Pepperdine’s Herbert and Elinor Nootbaar Institute on Law, Religion, and Ethics hosted the conference, “A Call for International Religious Freedom” on Friday, February 25, in Malibu, California. The keynote speakers were Suzan Johnson-Cook and Representative Frank Wolf.
The conference discussed how religious clashes are becoming more and more prevalent throughout the world, and the conference examined the growing need for tolerance between faiths, particularly as the Muslim and Christian worlds collide.
“In recent years, the world has watched the brutal clashes between religions in Jos, Nigeria, and Orissa, India,” said Bob Cochran, director of the Nootbaar Institute. “We have heard, firsthand, the stories of the persecution of house churches in China, the Baha’is in Iran, and the recent bombings of Coptic Christian churches in Egypt. There is growing concern over the lack of tolerance between faiths, particularly as the Muslim and Christian and secular worlds collide.”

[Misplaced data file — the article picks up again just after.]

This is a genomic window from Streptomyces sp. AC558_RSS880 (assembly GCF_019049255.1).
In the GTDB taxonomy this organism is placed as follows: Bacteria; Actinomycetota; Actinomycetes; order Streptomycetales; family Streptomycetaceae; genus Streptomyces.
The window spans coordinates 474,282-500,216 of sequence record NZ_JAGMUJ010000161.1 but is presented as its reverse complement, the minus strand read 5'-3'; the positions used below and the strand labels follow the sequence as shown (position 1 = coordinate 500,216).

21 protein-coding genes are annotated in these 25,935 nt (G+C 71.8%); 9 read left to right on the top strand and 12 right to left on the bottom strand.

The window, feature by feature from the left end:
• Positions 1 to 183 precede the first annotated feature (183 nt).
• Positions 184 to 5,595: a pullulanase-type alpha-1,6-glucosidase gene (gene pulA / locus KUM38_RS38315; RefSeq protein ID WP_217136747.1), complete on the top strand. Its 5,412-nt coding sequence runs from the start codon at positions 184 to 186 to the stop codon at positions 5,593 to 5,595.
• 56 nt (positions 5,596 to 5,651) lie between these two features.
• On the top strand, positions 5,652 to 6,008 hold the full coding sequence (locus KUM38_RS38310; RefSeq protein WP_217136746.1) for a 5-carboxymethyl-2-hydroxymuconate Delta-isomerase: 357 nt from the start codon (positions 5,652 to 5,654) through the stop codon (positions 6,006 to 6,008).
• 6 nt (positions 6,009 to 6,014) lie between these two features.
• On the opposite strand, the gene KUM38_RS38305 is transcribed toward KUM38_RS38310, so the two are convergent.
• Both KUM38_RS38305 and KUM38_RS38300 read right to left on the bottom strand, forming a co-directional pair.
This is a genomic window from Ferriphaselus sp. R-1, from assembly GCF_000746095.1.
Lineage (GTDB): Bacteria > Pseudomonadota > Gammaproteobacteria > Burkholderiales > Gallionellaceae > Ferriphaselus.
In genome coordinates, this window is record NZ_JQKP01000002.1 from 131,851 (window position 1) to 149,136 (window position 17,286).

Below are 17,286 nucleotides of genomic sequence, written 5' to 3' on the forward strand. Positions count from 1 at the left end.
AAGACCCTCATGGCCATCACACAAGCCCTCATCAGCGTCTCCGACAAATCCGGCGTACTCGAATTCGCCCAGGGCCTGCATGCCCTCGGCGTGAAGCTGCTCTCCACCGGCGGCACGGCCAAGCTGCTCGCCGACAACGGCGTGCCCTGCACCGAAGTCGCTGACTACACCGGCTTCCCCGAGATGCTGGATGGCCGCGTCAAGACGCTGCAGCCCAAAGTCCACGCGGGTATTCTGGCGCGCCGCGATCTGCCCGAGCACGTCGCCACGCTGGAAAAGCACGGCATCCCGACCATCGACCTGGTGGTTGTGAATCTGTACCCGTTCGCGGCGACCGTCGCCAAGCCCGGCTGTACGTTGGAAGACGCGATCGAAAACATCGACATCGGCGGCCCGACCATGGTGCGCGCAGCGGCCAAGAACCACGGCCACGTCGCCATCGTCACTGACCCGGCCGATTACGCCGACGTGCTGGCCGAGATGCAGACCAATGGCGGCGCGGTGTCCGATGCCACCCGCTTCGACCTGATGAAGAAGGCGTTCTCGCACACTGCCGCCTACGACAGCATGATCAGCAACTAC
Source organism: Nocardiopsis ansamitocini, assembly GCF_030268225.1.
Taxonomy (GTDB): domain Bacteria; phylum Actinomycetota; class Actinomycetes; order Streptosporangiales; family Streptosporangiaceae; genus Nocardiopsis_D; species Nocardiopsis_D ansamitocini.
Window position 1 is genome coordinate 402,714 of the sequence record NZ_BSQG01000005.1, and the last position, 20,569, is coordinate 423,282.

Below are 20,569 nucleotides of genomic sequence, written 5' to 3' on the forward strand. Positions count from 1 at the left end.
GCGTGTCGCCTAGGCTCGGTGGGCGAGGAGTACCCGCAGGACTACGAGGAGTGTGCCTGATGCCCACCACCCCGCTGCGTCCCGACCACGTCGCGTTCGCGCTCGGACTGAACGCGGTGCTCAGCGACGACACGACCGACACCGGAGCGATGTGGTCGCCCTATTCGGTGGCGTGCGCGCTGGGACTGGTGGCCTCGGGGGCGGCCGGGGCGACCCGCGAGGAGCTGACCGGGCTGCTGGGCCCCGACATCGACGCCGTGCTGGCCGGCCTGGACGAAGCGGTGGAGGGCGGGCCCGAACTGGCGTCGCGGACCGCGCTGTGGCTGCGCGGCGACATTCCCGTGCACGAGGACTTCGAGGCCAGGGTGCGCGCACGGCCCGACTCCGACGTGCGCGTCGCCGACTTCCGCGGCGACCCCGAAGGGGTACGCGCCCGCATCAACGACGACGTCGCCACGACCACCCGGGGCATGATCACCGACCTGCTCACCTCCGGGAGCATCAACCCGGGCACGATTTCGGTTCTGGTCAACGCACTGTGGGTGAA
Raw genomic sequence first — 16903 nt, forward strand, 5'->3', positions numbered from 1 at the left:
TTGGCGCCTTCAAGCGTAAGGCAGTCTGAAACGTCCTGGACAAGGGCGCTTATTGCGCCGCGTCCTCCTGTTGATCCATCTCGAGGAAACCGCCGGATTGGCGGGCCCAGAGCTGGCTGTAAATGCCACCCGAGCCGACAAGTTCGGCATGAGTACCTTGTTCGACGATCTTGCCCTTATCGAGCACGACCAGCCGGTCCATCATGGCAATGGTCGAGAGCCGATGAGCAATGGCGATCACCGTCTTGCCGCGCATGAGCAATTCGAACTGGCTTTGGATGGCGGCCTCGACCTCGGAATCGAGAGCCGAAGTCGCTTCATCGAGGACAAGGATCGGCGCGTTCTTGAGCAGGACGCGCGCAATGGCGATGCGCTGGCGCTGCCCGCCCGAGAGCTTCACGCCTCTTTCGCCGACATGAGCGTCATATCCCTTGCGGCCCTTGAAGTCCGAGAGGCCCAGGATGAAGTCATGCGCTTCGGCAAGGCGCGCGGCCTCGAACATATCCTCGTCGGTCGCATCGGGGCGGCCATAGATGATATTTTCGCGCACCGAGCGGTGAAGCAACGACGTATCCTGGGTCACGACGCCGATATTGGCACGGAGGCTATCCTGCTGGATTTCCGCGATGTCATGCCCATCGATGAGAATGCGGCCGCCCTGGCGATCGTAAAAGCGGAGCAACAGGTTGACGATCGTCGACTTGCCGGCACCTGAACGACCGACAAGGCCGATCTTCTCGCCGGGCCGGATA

The thirteen conference speakers included people who have worked for religious freedom in government positions, for NGOs, and as private citizens.
Johnson-Cook is president and CEO of Charisma Speakers and is an author, minister, and advisor. She was nominated by President Barack Obama to be ambassador-at-large for international religious freedom. She has experience in the ministry and leading delegations to Israel, Jordan, and Egypt.
Wolf represents the 10th District of Virginia, and is serving in his 16th term in Congress. He is cochair of the Tom Lantos Human Rights Commission, a bipartisan organization of Congress who works together to raise awareness about international human rights issues. Wolf sits on the Appropriations Committee and serves on the Transportation and Housing and Urban Development Subcommittee.
To learn more about the conference visit the Nootbaar Institute.